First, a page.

I won this Correspondence Chess game earlier this month with the Black pieces by placing the White King in a Queen-Rook combination Check mate. While my Black Queen delivered the mating move at 36…Qa4#, her Rook on b3 was blocking the White King’s only possible escape.
The position of pieces at game’s end is above, and our full move record is below, as is an animated gif showing the game from beginning to end.
The Queen-Rook checkmate I used to win this game recently was pretty basic. Despite that, my opponent and I were playing a very evenly balanced game until the 24th move when I captured the White Queen.
I won this Correspondence Chess game (being played with a 5-day time control!) yesterday when my opponent playing White resigned, giving me the win with Black by default.
He still had several days left on his clock, so he wasn’t in any kind of time trouble. And we were only eight moves into our opening which was pretty well balanced at this point. Why he chose to quit remains a mystery. There was still so much chess to be played here.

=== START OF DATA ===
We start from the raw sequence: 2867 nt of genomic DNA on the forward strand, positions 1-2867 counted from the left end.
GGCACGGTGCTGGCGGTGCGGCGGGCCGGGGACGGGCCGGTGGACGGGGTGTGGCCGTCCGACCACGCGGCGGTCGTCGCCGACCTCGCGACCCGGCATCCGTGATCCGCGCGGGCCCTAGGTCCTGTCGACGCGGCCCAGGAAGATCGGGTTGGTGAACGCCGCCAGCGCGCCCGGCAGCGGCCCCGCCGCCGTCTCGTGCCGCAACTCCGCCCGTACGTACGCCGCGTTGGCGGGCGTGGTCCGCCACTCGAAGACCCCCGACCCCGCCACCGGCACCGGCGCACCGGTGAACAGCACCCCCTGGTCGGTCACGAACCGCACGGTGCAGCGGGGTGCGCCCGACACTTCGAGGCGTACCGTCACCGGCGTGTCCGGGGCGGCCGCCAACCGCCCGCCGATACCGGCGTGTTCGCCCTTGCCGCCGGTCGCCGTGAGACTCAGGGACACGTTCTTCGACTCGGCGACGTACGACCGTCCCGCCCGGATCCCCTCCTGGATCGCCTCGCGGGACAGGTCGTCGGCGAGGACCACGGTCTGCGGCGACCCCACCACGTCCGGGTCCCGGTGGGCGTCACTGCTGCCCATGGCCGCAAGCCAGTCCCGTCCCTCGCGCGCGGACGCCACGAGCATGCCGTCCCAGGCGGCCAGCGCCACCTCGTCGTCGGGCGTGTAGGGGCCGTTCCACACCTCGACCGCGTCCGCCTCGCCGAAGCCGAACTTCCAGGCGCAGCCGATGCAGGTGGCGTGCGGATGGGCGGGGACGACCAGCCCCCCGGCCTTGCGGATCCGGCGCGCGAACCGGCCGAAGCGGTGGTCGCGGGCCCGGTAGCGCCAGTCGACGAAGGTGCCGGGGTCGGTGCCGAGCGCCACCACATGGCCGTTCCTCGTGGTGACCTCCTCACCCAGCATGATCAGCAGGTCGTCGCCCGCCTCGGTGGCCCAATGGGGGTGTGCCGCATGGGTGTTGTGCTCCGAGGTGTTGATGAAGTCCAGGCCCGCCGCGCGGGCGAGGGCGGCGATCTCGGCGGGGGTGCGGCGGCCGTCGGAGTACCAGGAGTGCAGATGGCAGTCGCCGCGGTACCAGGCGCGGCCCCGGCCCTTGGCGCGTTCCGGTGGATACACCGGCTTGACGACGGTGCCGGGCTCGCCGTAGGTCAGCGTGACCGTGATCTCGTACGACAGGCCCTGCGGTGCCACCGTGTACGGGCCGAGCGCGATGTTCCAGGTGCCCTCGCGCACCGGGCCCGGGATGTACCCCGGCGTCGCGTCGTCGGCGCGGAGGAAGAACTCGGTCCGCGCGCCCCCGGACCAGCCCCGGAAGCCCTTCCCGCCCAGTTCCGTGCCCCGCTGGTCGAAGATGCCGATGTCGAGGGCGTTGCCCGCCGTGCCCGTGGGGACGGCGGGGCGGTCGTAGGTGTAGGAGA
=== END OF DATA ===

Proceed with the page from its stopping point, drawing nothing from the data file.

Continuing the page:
Our full move record in pgn format is below, and the short game played out visually in a gif file.
Checkmating a White King is easy when you have a pair of Black Queens. I won this correspondence chess game yesterday with the Queen-Queen mate pictured above.
When I replayed this game after it finished I saw some missed moves on my part that could have ended it sooner, but I’ll gladly take my wins however they come. As it happened this was the last game to be completed in a small club tourney, and my win here gave me the second place finish among all the other players. And that made me happy.
The animated gif below shows this entire game played, move by move.